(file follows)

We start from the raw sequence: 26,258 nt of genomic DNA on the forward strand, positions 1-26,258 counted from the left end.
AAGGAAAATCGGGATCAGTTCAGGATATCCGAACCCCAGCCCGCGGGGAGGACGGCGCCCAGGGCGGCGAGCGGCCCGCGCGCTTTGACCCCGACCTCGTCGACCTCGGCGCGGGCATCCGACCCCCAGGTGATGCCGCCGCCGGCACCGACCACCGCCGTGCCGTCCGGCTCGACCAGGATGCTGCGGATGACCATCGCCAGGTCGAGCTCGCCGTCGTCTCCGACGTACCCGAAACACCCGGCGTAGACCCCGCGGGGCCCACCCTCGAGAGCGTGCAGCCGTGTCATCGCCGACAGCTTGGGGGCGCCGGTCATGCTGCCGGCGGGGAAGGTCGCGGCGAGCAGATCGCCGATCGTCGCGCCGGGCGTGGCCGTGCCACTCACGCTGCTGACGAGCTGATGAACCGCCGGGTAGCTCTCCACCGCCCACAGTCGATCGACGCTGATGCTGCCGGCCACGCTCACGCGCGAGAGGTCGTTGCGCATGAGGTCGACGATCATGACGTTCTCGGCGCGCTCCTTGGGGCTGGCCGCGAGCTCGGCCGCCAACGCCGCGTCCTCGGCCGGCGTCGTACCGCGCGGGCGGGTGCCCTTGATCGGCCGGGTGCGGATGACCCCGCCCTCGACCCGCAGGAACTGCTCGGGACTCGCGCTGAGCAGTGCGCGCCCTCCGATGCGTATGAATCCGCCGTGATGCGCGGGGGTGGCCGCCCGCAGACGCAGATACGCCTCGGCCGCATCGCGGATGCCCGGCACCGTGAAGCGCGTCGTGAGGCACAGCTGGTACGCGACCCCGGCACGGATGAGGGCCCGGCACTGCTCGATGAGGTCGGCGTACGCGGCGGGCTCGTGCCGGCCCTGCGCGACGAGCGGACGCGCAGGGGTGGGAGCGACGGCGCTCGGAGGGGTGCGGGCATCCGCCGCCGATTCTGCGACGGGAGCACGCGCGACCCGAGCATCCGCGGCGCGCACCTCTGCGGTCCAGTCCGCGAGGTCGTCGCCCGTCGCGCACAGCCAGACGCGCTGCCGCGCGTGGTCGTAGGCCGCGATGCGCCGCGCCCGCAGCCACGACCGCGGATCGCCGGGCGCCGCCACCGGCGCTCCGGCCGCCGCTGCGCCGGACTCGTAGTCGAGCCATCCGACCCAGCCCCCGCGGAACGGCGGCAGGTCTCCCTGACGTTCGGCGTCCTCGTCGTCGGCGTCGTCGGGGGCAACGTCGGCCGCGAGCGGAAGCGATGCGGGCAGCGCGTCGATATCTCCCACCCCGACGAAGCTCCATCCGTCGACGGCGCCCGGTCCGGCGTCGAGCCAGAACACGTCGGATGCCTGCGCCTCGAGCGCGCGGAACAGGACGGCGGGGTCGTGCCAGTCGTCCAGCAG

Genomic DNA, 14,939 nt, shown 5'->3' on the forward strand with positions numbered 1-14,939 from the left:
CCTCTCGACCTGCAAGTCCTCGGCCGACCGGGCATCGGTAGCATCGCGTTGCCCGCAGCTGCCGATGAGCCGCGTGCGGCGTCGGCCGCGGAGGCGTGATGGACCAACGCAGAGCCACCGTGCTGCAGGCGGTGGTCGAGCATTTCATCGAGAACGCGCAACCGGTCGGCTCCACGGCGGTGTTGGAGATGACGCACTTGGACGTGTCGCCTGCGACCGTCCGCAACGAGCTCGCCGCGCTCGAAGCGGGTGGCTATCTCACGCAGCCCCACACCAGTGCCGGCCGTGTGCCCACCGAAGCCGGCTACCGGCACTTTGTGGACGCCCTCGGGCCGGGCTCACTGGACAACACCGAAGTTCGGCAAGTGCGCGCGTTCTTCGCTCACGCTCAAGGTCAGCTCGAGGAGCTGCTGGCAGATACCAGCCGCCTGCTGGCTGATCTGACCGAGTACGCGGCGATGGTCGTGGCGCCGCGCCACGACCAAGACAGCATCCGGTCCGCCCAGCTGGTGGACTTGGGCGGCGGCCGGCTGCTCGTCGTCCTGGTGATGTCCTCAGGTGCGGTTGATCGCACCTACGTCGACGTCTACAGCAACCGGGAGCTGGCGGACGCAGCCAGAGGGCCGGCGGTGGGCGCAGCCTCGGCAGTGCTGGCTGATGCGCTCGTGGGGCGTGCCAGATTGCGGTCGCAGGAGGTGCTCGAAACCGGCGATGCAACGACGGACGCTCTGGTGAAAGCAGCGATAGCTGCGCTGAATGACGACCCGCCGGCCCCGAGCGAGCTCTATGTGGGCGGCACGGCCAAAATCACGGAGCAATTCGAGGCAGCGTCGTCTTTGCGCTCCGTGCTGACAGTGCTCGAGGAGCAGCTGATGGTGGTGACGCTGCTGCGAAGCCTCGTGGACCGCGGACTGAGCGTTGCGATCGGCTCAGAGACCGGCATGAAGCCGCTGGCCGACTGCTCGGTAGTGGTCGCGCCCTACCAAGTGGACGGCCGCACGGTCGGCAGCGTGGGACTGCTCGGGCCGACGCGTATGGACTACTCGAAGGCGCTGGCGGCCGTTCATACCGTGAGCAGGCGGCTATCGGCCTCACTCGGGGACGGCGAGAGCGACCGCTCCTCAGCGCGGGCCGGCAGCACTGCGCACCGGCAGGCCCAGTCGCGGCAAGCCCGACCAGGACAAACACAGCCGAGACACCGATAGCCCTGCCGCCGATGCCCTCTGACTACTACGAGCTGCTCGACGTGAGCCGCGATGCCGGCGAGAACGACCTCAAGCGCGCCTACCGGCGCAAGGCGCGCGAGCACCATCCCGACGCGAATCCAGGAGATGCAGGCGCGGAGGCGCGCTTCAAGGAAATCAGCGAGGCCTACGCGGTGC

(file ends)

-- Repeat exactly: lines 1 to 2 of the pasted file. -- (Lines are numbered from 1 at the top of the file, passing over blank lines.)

We start from the raw sequence: 26,258 nt of genomic DNA on the forward strand, positions 1-26,258 counted from the left end.
AAGGAAAATCGGGATCAGTTCAGGATATCCGAACCCCAGCCCGCGGGGAGGACGGCGCCCAGGGCGGCGAGCGGCCCGCGCGCTTTGACCCCGACCTCGTCGACCTCGGCGCGGGCATCCGACCCCCAGGTGATGCCGCCGCCGGCACCGACCACCGCCGTGCCGTCCGGCTCGACCAGGATGCTGCGGATGACCATCGCCAGGTCGAGCTCGCCGTCGTCTCCGACGTACCCGAAACACCCGGCGTAGACCCCGCGGGGCCCACCCTCGAGAGCGTGCAGCCGTGTCATCGCCGACAGCTTGGGGGCGCCGGTCATGCTGCCGGCGGGGAAGGTCGCGGCGAGCAGATCGCCGATCGTCGCGCCGGGCGTGGCCGTGCCACTCACGCTGCTGACGAGCTGATGAACCGCCGGGTAGCTCTCCACCGCCCACAGTCGATCGACGCTGATGCTGCCGGCCACGCTCACGCGCGAGAGGTCGTTGCGCATGAGGTCGACGATCATGACGTTCTCGGCGCGCTCCTTGGGGCTGGCCGCGAGCTCGGCCGCCAACGCCGCGTCCTCGGCCGGCGTCGTACCGCGCGGGCGGGTGCCCTTGATCGGCCGGGTGCGGATGACCCCGCCCTCGACCCGCAGGAACTGCTCGGGACTCGCGCTGAGCAGTGCGCGCCCTCCGATGCGTATGAATCCGCCGTGATGCGCGGGGGTGGCCGCCCGCAGACGCAGATACGCCTCGGCCGCATCGCGGATGCCCGGCACCGTGAAGCGCGTCGTGAGGCACAGCTGGTACGCGACCCCGGCACGGATGAGGGCCCGGCACTGCTCGATGAGGTCGGCGTACGCGGCGGGCTCGTGCCGGCCCTGCGCGACGAGCGGACGCGCAGGGGTGGGAGCGACGGCGCTCGGAGGGGTGCGGGCATCCGCCGCCGATTCTGCGACGGGAGCACGCGCGACCCGAGCATCCGCGGCGCGCACCTCTGCGGTCCAGTCCGCGAGGTCGTCGCCCGTCGCGCACAGCCAGACGCGCTGCCGCGCGTGGTCGTAGGCCGCGATGCGCCGCGCCCGCAGCCACGACCGCGGATCGCCGGGCGCCGCCACCGGCGCTCCGGCCGCCGCTGCGCCGGACTCGTAGTCGAGCCATCCGACCCAGCCCCCGCGGAACGGCGGCAGGTCTCCCTGACGTTCGGCGTCCTCGTCGTCGGCGTCGTCGGGGGCAACGTCGGCCGCGAGCGGAAGCGATGCGGGCAGCGCGTCGATATCTCCCACCCCGACGAAGCTCCATCCGTCGACGGCGCCCGGTCCGGCGTCGAGCCAGAACACGTCGGATGCCTGCGCCTCGAGCGCGCGGAACAGGACGGCGGGGTCGTGCCAGTCGTCCAGCAG